Students plant 800 native trees

Students enjoying their planting on their native tree expedition.

Students from Owairoa Primary School have spent the day planting hundreds of native trees.

A total of 30 enthusiastic pupils set off to Ness Valley.

They were accompanied by eight parents and four staff – including two Board of Trustee members and Owairoa Primary School’s leader environmental teacher, Babette Maas.

“We’re a Green-Gold enviroschool,” Maas said.

A Green-Gold enviroschool is “teaching and learning that is centred on practices and processes that protect and look after the environment, providing students with a deep understanding of guardianship and how they can positively influence the world around them.”

Out of the 52 students in the Kaitiaki – caretakers of the environment – 30 were chosen for the native tree planting adventure.

The day out was part of the Trees for Survival (TFS) programme.

TFS is a charitable trust which works with schools and local communities to grow and plant native trees along waterways and hillsides.

“It’s a regeneration of native trees and shrubs,” Maas said.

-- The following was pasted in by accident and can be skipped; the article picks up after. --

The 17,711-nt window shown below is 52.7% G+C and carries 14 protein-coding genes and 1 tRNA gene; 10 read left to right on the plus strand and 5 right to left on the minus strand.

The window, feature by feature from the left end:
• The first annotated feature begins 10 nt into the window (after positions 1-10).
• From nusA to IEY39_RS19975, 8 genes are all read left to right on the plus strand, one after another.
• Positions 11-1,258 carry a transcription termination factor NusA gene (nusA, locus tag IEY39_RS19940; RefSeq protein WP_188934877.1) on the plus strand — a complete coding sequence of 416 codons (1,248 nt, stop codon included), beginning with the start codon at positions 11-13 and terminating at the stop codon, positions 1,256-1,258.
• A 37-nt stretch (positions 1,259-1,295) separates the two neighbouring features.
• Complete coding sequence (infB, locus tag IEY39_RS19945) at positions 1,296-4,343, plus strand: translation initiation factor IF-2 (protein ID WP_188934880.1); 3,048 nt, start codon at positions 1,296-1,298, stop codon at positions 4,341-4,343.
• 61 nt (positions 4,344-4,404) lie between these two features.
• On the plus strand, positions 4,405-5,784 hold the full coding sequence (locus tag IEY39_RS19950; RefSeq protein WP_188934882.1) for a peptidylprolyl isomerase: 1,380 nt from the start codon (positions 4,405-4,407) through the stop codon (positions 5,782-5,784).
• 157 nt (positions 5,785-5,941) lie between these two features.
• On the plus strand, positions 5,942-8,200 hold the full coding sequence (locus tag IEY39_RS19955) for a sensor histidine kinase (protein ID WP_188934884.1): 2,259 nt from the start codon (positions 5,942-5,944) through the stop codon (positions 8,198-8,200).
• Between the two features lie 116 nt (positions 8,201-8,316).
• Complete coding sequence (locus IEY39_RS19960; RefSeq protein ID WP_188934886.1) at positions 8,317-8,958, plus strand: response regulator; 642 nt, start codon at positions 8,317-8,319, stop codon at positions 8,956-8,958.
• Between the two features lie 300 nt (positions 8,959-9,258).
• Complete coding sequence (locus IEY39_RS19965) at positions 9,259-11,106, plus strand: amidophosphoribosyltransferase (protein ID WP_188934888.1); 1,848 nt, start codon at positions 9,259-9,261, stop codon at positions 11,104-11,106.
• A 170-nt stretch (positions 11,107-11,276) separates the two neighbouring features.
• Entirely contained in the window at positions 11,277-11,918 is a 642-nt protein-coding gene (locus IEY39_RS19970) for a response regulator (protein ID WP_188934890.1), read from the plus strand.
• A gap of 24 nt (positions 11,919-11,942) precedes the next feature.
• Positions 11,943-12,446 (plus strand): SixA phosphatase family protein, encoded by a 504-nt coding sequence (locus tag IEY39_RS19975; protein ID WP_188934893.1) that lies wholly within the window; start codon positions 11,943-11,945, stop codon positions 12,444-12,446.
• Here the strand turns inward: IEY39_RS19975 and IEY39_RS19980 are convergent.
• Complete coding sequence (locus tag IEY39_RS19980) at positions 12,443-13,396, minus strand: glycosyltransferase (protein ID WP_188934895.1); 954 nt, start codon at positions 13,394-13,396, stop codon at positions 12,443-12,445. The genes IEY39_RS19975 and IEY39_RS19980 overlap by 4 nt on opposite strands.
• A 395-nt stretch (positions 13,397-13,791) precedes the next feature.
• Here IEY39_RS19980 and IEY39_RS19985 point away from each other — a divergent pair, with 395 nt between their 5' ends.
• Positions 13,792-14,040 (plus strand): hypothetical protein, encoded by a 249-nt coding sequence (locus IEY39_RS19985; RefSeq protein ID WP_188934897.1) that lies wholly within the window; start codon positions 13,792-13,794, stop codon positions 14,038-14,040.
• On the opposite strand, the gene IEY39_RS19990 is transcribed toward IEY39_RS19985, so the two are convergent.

Owairoa Primary has assisted TFS for many years.

Seven months ago the children were given hundreds of seeds.

They cared for them to help them grow until they were a suitable size for planting on “native tree planting day.”

“We usually plant on private property,” Maas said, “from landowners that sign up for TFS.”
Students planted various species of native trees.

“Flax, Mahoe, Manuka, Karamu and Cabbage tree were all planted,” Linzi Hughes, TFS’s regional co-ordinator said.

Their gloves were generously donated by Palmers Garden Centre in Pakuranga.

Peter and Brooklyn, two students that participated in the day out, said that “it was so exhilarating planting trees in the fresh air.”

Alan McIntyre, the Principal, chimed in with congratulations to the expedition.

“It’s great for the environment and great for the planet,” he said.